At the Varnum Memorial Armory Museum, we have discovered an American Revolutionary War-period letter written (dictated) by African American Thomas Nichols and signed with “his mark”. Freed from enslavement to serve in the First Rhode Island Regiment, Thomas writes to his former “master and mistress” asking for help in getting a discharge since the Revolutionary War had been “very disagreeable to my mind as well as destructive to my health.”
Thomas fought at the Battle of Rhode Island 2 years earlier and was wounded while helping to repel three Hessian charges. The letter is powerful … you can’t help but feel bad for Thomas’s plight and his desperate wish to go home. He appears to be suffering from PTSD. This is an astoundingly rare artifact from the beginnings of our nation. It also reminds us that many of the men serving and fighting for their freedom and country were people of color.
This is an astoundingly rare artifact. To our knowledge, only one other war-time letter from an African American in the American Revolutionary War exists. And, this may be the only one written by a former slave. This letter is a State and National treasure. However, it requires professional conservation work that will cost approximately $990. This work will stabilize the document physically, make it more readable, and most importantly, will make it possible to safely put it on long term display in our climate-controlled, secure museum. Framing and matting with archival grade materials and the highest quality museum glass will likely cost an additional $500 for an estimated total of $1490.
To that end, we staged a successful online fundraiser that surpassed our goal of $1,500 ($1,720 raised!) to preserve the letter.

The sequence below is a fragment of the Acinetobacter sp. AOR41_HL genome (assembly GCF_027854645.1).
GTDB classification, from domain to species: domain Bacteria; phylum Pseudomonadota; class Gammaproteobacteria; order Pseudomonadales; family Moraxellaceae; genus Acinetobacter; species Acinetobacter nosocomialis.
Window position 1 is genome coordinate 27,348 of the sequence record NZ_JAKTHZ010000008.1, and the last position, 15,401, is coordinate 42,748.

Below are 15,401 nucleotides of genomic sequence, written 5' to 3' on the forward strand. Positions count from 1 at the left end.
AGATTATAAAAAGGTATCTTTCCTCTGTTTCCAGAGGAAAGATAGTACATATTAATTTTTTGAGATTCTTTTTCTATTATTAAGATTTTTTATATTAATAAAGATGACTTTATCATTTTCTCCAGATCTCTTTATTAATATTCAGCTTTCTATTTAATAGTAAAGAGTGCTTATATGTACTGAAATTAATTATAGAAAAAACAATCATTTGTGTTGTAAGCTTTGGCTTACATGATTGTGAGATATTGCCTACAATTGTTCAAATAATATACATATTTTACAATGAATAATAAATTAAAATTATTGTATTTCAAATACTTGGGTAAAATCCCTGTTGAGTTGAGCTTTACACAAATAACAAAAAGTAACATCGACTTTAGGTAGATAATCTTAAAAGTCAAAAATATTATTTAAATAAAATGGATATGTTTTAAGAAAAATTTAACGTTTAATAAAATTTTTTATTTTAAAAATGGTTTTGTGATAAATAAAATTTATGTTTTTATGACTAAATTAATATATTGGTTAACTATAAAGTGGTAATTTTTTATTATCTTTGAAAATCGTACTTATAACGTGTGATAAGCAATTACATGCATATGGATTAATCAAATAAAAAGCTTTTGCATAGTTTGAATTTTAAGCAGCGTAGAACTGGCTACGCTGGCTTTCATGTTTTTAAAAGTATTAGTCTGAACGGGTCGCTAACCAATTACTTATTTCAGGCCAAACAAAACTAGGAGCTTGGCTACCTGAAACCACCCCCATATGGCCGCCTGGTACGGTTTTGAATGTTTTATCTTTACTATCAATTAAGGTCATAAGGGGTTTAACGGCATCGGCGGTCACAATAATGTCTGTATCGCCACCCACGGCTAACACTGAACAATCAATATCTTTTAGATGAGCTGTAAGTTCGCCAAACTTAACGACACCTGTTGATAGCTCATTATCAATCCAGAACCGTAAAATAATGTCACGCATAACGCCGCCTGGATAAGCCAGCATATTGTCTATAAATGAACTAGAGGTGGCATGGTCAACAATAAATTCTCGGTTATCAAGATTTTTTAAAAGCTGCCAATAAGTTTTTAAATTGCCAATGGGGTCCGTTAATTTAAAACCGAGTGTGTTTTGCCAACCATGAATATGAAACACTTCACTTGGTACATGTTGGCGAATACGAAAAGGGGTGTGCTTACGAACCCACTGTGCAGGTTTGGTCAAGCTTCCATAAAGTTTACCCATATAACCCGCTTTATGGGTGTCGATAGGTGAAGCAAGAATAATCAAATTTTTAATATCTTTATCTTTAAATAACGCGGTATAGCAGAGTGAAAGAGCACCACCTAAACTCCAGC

We also experienced a fantastic moment of serendipity regarding this particular letter. On the exact day that we met our fundraising goal, we were recently joined by two U.S. Army veterans and their daughter. They were moved by many exhibits in our collection, but this letter proved to be the focal point of their tour. Moments like this is why we work so hard to preserve our local and national U.S. history!
Letter transcription (preserving the original spelling and punctuation):
“Windham January 18th 1781
Onered Master & Mistress I take this opportunity to inform you of my citiation att this time & desire your ade = after I drove 3 waggons as far as Windham I hade waggoner tookaway my bath[?] of driving & ordered me to gard ye waggons which I refused & turned back to colonel green att Covintree & ye wagoner sent back two men after me Ye Colonal did not blame me but told ye men and me to go on again & that I should take my waggon again but being over worried with this tramp I got but 3 miles further than where I left ye waggons in So. Windham att ye house of one Dan Murdock where I have been confined with my old fits But have good care taken of me But I have a desire to Return to you Not having any money Nor Clows fit to wair & all strangers to me makes it something difficult for me I have had a Doctor and a Surgans mate to me which advize me to go to xxx corps of invalids at Boston where I may be under half pay During Life Remaining in this poor State of Body But I ante able to go thether Neither do I incline to with out advice from you But I have a desire that Master or Mistress would go to Colonel Green & see if you cant git me Discharged from ye War it being very Disagreabell to my mind as well as Destructive to my helth I suppose I could ride on a horse or att least in a Slay if you could obtain a Discharge for me So that I may Return to my Master and his family again baring[?] the will of god & your pleasure So No more att this time But I Remain your humble & dutiful Thomas “N” His mark
December 31 1780 These lines I recv’d from ye Surgeon’s mate where as Thomas Nickols a soldier belonging to ye first Regiment in Rhode Island State hath been for some time attended with fits in this place & still likely to Remain unfit for military life”
Endnote on Thomas
Sadly, Thomas didn’t get to go home then. He was transferred to the Invalid Corps in February 1781 to serve in whatever capacity his illness allowed (at half pay). More research is needed to determine what his ultimate fate was during and after the War.
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